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It is an expectation that with few exceptions an approval from a bona fide ethics committee is required to establish a research project at Auckland DHB. Approval from a Health and Disability Ethics Committees (HDECS; Ministry of Health) is the default expectation. However, if a research projects falls outside the scope of review of an HDEC Auckland DHB researchers may apply to the Auckland Health Research Ethics Committee. Ethical approvals from other institutional (University) ethics committees will be considered on a case by case basis.
Most clinical research and all clinical trials are reviewed by HDECs, which are operated by the Ministry of Health. There are four HDECs, Northern A, Northern B, Central and Southern. All are multi-regional and may review applications submitted from all parts of New Zealand. HDECs follow a standard operating procedure since 2012. This SOP will be reviewed and updated in 2021.
An HDEC approval is the default requirement for the acceptance of a research project by Auckland DHB.
AHREC is an institutional ethics committee for Auckland DHB run in partnership with the University of Auckland under the Auckland Academic Health Alliance. AHREC can review and approve health and disability research studies that :
1. are not eligible for review by an HDEC (i.e. very low risk research);
2. involve human participants from the geographic region served by the Auckland DHB or their health information;
3. are conducted by Auckland DHB employees, University of Auckland staff, or University of Auckland students.
As Auckland DHB is a partner in the AHREC collaboration the AHREC application form can be used for Auckland DHB institutional research approval. However getting ethical approval from AHREC is not equivalent to obtaining Auckland DHB institutional approval. You must submit your fully authorised AHREC application along with the other study documents to the Research Office, which will coordinate locality resource and Maori responsiveness assessments. Ensure the section about impact on Auckland DHB is conscientiously completed and that the electronic form is authorised by the appropriate Auckland DHB head of department.
The National Ethics Advisory Committee – Kāhui Matatika o te Motu (NEAC) is an independent advisor to the Minister of Health on ethical issues related to health and disability research and services.
The National Ethical Standards were updated in December 2019. The revised standards cover all health and disability research and quality improvement. These expand on previous guidelines issued by the NEAC in 2012 and bring together the Ethical Guidelines for Observational Studies and the Ethical Guidelines for Intervention Studies into one document, and also aims to cover gaps and new ethical issues that have become apparent since the 2012 Guidelines.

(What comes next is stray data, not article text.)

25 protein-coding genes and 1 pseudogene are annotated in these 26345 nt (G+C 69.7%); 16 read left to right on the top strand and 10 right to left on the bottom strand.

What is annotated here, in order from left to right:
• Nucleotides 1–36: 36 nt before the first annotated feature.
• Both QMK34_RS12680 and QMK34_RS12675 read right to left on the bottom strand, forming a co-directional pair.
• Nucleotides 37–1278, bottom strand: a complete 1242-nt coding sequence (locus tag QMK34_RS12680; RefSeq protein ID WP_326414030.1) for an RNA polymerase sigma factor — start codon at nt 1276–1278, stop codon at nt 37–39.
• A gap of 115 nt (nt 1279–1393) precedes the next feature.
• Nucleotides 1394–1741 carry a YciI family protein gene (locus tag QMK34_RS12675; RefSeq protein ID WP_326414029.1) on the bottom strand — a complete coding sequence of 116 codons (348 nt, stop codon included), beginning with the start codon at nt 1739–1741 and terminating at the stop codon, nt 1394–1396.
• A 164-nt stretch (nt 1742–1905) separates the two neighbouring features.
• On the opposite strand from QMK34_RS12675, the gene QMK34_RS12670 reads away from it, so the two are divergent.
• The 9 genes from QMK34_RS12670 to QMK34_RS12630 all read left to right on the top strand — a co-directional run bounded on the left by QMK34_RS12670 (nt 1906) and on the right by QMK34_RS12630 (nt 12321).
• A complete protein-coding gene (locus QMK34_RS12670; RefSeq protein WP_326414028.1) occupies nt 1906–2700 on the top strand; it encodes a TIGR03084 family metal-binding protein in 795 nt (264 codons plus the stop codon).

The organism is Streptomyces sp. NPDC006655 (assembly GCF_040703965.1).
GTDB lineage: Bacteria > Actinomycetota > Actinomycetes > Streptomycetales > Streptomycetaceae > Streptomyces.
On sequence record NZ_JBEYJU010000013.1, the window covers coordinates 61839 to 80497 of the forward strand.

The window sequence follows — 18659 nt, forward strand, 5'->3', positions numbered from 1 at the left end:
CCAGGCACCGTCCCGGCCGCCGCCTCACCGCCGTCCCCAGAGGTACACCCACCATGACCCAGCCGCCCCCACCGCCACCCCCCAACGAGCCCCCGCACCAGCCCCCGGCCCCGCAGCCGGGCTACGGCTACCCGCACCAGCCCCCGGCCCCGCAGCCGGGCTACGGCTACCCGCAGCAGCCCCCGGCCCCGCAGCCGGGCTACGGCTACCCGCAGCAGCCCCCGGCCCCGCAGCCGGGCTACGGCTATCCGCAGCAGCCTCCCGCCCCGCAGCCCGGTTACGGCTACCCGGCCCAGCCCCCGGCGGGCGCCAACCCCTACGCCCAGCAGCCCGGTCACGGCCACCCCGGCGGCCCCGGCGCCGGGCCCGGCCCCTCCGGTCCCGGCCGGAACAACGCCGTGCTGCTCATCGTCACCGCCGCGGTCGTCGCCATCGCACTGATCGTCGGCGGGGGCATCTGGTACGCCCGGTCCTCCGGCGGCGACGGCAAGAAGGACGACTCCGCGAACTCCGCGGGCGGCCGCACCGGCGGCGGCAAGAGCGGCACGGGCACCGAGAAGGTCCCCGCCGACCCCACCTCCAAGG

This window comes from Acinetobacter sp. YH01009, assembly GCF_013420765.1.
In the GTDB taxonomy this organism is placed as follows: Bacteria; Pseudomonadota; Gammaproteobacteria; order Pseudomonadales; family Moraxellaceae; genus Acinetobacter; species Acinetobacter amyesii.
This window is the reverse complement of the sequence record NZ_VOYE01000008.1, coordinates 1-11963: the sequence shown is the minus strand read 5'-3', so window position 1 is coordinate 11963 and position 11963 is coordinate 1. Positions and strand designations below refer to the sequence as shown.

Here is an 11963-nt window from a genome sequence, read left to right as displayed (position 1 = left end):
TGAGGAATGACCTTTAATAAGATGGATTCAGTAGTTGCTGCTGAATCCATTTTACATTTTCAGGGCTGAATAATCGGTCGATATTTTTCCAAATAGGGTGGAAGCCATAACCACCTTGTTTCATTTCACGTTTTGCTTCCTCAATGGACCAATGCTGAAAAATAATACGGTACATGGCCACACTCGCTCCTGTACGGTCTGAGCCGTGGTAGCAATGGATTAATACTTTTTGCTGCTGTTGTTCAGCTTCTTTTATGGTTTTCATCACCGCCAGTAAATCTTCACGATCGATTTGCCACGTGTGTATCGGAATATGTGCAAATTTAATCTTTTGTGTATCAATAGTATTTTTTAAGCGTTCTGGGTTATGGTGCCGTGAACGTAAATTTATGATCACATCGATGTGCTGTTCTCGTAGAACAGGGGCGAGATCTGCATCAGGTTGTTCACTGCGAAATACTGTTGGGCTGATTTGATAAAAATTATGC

The National Ethical Standards will help all researchers including new researchers and in-training researchers, foster awareness of ethical principles and enhance more rapid translation of research into clinical practice and health services delivery.
CEAG is a multidisciplinary group who provide support and advice to health professionals at Auckland DHB regarding a wide range of clinical ethical issues, to help them make their own ethical decision.
The committee does not assist with ethical aspects of research studies or direct legal matters.
If you would like support and advice on an ethical issue, please do not hesitate to contact us either through the link below or the Auckland DHB intranet.
Under section 30 of the Medicines Act, approval from the Director-General of Health is required before a clinical trial using a new medicine may commence in New Zealand. The approval process for clinical trials is administered by Medsafe. The Health and Disability Ethics Committees administer the ethics approval system, which applies to all clinical trials conducted in New Zealand.
Approvals under other legislation may be required for clinical trials using certain types of medicines.
All clinical trials in New Zealand are expected to be conducted in accordance with internationally accepted Good Clinical Practice standards, even those that do not require approval under section 30
ICH Good Clinical Practice (GCP) is an international ethical and scientific quality standard for designing, conducting, recording and reporting trials that involve the participation of human subjects. Compliance with this standard provides public assurance that the rights, safety and well-being of trial subjects are protected, consistent with the principles that have their origin in the Declaration of Helsinki, and that the clinical trial data are credible.
Visit our Resources page for link to GCP training and certification.